Chiefs cornerback Steven Nelson blended into the scene on a Friday afternoon, sitting at a small patio table with an umbrella providing a slight shield from the sun outside of a Starbucks off Highway 40 in Kansas City.
Perhaps it’s that he’s 5-foot-11 and not a 6-foot-something behemoth. Maybe it’s the fact that he’s a soft-spoken defensive player in a sport played where players’ faces are obscured by helmets.
Nelson, 25, wearing a black Dri-FIT shirt and speaking up to be heard over a trio of women exiting the coffee shop, is used to relative anonymity while others garner praise and accolades. He has played the underdog role in high school, had to go the junior-college route to get to a Power 5 conference school, and he got cast as the other corner — drafted the same year as Marcus Peters — in the minds of Chiefs followers.
The Chiefs play their second preseason game on Friday night against the Atlanta Falcons in Nelson’s backyard. Meaningful games won’t start for another three weeks, but the Georgia native’s training camp performance seems to forecast a season in which he makes a name for himself.
“When I’m playing on the field and people say I have that chip on my shoulder, people don’t know what I went through,” Nelson said. “They don’t know who I am as a person. They see he practices hard every day. I’ve always had to work like this. These other cats out here who got this attention, that’s cool. But I’m going to be me. I just have to work for everything I have.”
Nelson, entering his fourth season with the Chiefs, gave off a calm confidence in a one-on-one interview with The Star, and he spoke with almost an air of inevitability about what’s on the horizon this fall.
He looks at this season, the first in which he projects to play full-time on the outside, as his opportunity. He started at corner the previous two seasons when healthy, but bumped over the slot in nickel situations.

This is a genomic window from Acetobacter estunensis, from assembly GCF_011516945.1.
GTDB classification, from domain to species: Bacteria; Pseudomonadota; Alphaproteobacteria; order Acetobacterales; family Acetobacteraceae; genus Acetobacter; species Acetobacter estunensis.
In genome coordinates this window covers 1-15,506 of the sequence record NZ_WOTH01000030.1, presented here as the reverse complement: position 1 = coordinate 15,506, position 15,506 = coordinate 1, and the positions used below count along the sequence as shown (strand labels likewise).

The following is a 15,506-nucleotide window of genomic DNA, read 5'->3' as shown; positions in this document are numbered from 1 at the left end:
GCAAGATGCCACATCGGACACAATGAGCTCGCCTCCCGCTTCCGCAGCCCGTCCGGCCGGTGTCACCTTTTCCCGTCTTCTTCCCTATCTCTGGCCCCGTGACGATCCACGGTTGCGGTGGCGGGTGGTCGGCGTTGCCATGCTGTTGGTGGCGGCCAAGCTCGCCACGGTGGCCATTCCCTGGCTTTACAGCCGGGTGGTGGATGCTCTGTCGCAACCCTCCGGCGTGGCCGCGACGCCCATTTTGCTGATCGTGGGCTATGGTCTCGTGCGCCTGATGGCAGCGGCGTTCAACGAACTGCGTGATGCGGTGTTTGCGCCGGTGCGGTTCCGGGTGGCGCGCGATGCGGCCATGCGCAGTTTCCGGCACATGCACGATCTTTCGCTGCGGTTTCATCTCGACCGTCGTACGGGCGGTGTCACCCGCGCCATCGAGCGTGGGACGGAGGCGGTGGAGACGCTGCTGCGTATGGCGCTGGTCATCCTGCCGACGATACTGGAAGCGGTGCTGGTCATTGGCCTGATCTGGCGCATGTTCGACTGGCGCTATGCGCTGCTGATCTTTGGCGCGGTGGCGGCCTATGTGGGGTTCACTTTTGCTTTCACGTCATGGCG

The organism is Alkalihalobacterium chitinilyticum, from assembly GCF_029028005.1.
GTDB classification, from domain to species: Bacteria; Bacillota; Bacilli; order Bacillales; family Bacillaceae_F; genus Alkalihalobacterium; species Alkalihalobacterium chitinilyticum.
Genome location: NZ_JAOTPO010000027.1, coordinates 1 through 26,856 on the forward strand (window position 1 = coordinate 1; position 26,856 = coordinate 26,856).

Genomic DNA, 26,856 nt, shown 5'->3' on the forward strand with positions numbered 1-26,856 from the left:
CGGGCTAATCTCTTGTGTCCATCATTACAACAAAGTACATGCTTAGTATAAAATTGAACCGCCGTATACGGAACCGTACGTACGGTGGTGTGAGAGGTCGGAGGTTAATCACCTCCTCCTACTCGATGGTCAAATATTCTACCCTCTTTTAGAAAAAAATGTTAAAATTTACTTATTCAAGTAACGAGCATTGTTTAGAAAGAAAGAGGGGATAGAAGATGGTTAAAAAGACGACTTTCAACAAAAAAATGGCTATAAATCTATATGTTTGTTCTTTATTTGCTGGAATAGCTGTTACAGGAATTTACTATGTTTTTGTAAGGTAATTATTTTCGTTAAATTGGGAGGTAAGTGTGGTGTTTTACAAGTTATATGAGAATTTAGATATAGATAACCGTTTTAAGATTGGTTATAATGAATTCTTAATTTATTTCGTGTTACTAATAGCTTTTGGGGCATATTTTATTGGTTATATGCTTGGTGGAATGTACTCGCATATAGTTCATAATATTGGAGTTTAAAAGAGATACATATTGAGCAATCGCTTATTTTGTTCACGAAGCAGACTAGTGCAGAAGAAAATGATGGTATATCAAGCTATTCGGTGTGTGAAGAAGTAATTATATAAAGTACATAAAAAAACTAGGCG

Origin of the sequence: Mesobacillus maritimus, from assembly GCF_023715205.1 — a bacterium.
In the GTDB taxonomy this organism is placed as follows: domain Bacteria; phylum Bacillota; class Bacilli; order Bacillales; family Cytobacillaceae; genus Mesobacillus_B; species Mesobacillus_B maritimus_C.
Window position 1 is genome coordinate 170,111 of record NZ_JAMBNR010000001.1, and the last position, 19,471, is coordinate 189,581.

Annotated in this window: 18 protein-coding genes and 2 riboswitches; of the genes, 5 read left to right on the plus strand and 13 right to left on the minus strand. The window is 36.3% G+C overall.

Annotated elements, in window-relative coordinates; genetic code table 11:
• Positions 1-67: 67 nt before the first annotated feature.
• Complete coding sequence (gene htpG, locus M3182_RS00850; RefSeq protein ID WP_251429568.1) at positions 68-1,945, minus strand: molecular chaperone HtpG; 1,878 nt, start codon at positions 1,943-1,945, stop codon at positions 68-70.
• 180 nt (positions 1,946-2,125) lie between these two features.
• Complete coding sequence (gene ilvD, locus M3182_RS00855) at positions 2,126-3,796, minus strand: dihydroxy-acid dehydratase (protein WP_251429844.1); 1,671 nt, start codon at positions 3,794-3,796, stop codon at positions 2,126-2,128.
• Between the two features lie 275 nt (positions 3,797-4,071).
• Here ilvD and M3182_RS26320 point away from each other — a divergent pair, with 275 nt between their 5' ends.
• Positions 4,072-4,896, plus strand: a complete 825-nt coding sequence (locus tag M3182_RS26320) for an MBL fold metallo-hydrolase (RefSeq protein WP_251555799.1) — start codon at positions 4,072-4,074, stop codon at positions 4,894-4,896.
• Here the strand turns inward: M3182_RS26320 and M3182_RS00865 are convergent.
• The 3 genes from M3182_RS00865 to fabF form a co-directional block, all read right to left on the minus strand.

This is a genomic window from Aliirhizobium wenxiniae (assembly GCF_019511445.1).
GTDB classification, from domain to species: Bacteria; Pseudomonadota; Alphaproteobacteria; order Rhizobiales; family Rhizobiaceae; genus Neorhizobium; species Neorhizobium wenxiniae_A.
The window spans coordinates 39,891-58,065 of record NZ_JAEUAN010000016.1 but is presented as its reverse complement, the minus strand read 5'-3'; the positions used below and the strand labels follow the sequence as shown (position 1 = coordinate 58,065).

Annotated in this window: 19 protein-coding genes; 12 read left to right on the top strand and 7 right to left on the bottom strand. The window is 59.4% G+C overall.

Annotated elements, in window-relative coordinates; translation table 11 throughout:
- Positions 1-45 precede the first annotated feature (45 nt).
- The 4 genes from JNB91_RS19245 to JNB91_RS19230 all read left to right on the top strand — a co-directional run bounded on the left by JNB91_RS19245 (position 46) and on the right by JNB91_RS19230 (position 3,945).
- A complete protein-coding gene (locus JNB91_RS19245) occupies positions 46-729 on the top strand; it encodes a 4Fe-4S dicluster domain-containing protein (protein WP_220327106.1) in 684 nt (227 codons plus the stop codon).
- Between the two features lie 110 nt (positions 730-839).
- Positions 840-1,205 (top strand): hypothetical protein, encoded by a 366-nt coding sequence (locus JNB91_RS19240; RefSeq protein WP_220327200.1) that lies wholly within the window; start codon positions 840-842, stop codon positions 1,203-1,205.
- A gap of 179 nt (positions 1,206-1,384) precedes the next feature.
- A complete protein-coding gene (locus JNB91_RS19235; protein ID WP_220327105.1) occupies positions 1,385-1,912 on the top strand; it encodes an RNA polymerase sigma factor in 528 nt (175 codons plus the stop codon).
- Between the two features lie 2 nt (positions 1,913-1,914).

“I feel like that’s where I’m supposed to be,” Nelson said. “I feel like it’s perfect timing. I feel like this is my time. I went through all that hard stuff to get to this moment. They kind of opened up the doors for me, pretty much. They moved everybody out. I’m the last one here. It’s not a coincidence. It’ll work itself out.”
Nelson’s football career actually started in Atlanta … as a Chief.
He has been a fan of the sport since age 4, when he’d put a mini-helmet given to him by his grandfather, Jerome Butler, and watch games on television. At age 6, his stepfather was head coach of a youth team called the Butler Park Chiefs, and Nelson played with and against boys two years older than him.
By high school, he’d made football his primary focus. He starred at a school, Northside High in Warner Robins, Ga., more than an hour outside of Atlanta. He set the state high school record for punt returns for touchdowns. But he felt overlooked by the big-time colleges, having grown up in the heart of SEC territory.
“The stuff I’ve been going through (as a pro) is nothing I haven’t already been through,” Nelson said. “Me just seeing my friends I grew up with, they were Georgia commits, all-this and all-that. I’m like, ‘Dang, I’m down here balling at this small little country school and nobody knows about it.’ ”
After a brief commitment to Division II Carson-Newman, Nelson decided to follow the path of two of his cousins, KJ Morton and Darius Hudson, to junior college and use that venue as a springboard to a Division I scholarship. Morton and Hudson preceded Nelson at College of Sequoias in Visalia, Calif. Morton went on to Baylor, Hudson to Texas Southern.
With no scholarship and little money, living in a two-bedroom apartment with five other players, junior college only hastened Nelson’s desire to prove himself and move on.
Fred Zepeda coached the defensive backs at College of Sequoias, and he became enamored with Nelson’s explosive first steps, his ability to turn and run and his ball skills as a corner and returner.
Zepeda saw in Nelson’s body frame — wide in the shoulders and long arms — the potential to play bigger. Zepeda and Nelson put together a plan for Nelson to graduate in three semesters and have a chance to go play at a major college.